Over the past few weeks, I’ve noticed a few items showing up in my inbox that are announcing crowdfunding campaigns for future potential Android products, rather than press releases for finished products that are due to launch.
More and more these days, people with ideas are testing the water by heading to crowdfunding sites like Kickstarter or Indiegogo. Previously, taking a product to market the old-school way meant raising a bunch of capital from investors and then producing the product itself before actually knowing whether or not the buyers would be there. With crowdfunding, the products will only go into production after a certain number of potential buyers say “hey, I’d buy that!”.
Of course, crowdfunding isn’t just about bringing together the people who’d be interested in the final product, but also about raising profile. Recently we saw an exception to the typical crowdfunding storyline when the Quasar IV failed to raise enough money in crowdfunding but went to production anyhow when it caught the eye of a larger corporation willing to invest. But that’s probably still the exception; most crowdfunded projects will still sink or swim based on interest from the public.
Recently I’ve seen two new products of special interest.
The first is a product called Vybe, which has already met its crowdfunding target and is scheduled to go into production in winter 2013/2014.
For Vybe, the concept is simple enough: it’s a bracelet that you pair with your smartphone, which vibrates every time you have an incoming message or phone call. While that seems a bit simplistic, it’s worth asking yourself how many phone calls or messages you’ve missed because your phone wasn’t in your pocket, or because you were involved in a situation where your phone’s ring or vibration wasn’t readily apparent. (I’ve missed plenty of calls in the car, for example.)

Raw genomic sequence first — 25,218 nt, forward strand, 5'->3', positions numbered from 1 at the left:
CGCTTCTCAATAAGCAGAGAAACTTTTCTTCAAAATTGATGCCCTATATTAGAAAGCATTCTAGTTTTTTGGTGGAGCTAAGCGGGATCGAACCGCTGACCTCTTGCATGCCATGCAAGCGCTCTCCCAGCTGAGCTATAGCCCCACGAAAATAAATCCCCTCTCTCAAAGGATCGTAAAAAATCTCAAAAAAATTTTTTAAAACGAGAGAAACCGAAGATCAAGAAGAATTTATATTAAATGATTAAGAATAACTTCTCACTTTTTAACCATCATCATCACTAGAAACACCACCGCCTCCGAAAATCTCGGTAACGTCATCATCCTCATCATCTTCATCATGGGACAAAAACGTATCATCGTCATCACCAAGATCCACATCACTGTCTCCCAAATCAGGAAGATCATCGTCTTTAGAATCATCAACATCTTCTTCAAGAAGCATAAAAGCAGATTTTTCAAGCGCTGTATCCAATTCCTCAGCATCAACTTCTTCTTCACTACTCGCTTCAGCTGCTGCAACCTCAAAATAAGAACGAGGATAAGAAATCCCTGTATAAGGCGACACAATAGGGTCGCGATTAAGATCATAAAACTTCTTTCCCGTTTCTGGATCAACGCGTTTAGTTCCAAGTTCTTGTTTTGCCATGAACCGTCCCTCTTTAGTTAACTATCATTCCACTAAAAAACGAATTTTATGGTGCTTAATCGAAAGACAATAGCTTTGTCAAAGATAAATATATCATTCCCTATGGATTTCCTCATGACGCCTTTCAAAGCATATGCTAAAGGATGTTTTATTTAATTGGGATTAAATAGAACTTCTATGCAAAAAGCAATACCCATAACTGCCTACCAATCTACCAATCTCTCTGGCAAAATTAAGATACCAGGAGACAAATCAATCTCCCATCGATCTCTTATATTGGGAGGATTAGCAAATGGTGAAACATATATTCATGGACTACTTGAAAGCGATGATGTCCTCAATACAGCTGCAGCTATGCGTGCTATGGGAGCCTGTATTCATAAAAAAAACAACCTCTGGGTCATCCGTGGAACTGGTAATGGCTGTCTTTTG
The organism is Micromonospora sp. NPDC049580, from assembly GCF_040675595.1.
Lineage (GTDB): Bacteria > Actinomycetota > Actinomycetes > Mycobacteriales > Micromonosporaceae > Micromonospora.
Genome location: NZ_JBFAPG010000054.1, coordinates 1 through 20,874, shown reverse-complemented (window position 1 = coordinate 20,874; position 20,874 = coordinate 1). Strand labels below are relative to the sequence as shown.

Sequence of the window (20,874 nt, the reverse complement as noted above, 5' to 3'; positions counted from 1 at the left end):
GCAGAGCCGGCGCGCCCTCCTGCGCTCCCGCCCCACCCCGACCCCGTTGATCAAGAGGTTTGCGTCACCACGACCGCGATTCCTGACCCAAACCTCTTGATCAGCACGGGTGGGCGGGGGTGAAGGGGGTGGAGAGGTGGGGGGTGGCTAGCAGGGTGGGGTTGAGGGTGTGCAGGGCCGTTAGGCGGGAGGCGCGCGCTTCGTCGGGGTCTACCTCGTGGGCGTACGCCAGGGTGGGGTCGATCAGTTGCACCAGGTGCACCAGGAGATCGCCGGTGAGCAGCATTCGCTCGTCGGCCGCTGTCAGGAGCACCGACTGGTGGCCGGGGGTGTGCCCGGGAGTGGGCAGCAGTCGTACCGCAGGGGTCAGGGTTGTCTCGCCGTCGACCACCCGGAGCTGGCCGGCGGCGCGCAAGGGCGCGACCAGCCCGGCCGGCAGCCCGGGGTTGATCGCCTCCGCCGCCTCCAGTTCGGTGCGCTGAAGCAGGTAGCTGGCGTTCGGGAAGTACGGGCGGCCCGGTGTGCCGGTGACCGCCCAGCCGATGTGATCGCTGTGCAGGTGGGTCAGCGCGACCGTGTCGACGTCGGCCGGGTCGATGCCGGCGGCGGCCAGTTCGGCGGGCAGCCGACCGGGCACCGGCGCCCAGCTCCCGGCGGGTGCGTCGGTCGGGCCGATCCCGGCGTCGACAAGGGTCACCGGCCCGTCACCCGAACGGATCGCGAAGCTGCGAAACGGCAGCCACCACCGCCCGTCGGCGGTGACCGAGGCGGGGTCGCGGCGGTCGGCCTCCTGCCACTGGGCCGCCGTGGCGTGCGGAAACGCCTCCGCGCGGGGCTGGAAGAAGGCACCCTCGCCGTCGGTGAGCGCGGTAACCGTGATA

Pricing for the Vybe starts at US$39, which includes the Vybe plus one wristband in the colour of your choice. If you’re feeling fashionable you can spend US$49 to get the Vybe with three different colours of strap, or US$74.50 for the Vybe and all seven colours.
It’s worth noting that, unlike the multi-function Cookoo watch (which features two-way communication with your smartphone), the Vybe is simply a notification system, and the lower pricing reflects that.
The second crowdfunding project I spotted recently was for Ottawa-based Nuvyyo, which is launching the Tablo, a product designed to give you HDTV, no matter where you are.
Tablo is an alternative for those who are paying a bunch of money each month to cable companies, but who live in markets where HDTV is available for free over the airwaves. It provides PVR functionality for over-the-air HDTV programming, and then dishes it up either to a television set or to an app on your smartphone or tablet.
The Tablo will connect to your antenna (for the HDTV signal) and a hard drive (to save all of your content). Then, you can control it from your tablet or smartphone to play it back on the television, or directly on your mobile device. A slick interface on the mobile app should make navigation a breeze.
Unlike the Vybe, the Tablo is still waiting to hit its crowdfunding target, which means if you want to see an over-the-air HDTV PVR that works with your Android device, you may want to head over to the Indiegogo site and check out the various levels of support.
Flash Array Deployment for Dummies
Organizations are realizing how their IT performs will directly affect how well their business performs. Solid state storage made from NAND flash memory chips has evolved in terms of cost, performance, and reliability to the point where many organizations are seriously considering its use to replace inefficient, unacceptably slow mechanical spinning disk systems.